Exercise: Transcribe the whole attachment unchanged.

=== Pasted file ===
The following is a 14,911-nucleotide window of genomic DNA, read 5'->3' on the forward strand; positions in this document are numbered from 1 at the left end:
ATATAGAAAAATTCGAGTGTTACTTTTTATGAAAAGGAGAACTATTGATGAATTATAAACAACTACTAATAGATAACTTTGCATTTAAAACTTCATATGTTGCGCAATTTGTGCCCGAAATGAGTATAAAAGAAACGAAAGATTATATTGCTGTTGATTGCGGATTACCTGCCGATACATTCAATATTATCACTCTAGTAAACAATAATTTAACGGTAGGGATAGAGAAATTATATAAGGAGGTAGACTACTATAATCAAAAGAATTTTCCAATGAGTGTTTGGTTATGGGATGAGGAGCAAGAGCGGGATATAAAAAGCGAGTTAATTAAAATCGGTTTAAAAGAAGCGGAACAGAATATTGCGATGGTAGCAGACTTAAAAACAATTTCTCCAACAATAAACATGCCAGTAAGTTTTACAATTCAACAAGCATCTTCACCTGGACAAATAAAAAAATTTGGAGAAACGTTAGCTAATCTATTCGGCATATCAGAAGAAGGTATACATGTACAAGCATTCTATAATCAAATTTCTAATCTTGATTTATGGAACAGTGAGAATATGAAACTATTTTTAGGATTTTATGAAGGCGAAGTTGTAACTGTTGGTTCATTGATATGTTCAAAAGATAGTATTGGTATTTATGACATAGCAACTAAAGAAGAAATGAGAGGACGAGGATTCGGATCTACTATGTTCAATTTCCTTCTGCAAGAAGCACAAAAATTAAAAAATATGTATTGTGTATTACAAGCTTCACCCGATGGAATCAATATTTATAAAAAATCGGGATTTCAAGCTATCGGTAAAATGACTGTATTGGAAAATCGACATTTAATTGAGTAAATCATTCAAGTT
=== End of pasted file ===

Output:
The following is a 14,911-nucleotide window of genomic DNA, read 5'->3' on the forward strand; positions in this document are numbered from 1 at the left end:
ATATAGAAAAATTCGAGTGTTACTTTTTATGAAAAGGAGAACTATTGATGAATTATAAACAACTACTAATAGATAACTTTGCATTTAAAACTTCATATGTTGCGCAATTTGTGCCCGAAATGAGTATAAAAGAAACGAAAGATTATATTGCTGTTGATTGCGGATTACCTGCCGATACATTCAATATTATCACTCTAGTAAACAATAATTTAACGGTAGGGATAGAGAAATTATATAAGGAGGTAGACTACTATAATCAAAAGAATTTTCCAATGAGTGTTTGGTTATGGGATGAGGAGCAAGAGCGGGATATAAAAAGCGAGTTAATTAAAATCGGTTTAAAAGAAGCGGAACAGAATATTGCGATGGTAGCAGACTTAAAAACAATTTCTCCAACAATAAACATGCCAGTAAGTTTTACAATTCAACAAGCATCTTCACCTGGACAAATAAAAAAATTTGGAGAAACGTTAGCTAATCTATTCGGCATATCAGAAGAAGGTATACATGTACAAGCATTCTATAATCAAATTTCTAATCTTGATTTATGGAACAGTGAGAATATGAAACTATTTTTAGGATTTTATGAAGGCGAAGTTGTAACTGTTGGTTCATTGATATGTTCAAAAGATAGTATTGGTATTTATGACATAGCAACTAAAGAAGAAATGAGAGGACGAGGATTCGGATCTACTATGTTCAATTTCCTTCTGCAAGAAGCACAAAAATTAAAAAATATGTATTGTGTATTACAAGCTTCACCCGATGGAATCAATATTTATAAAAAATCGGGATTTCAAGCTATCGGTAAAATGACTGTATTGGAAAATCGACATTTAATTGAGTAAATCATTCAAGTT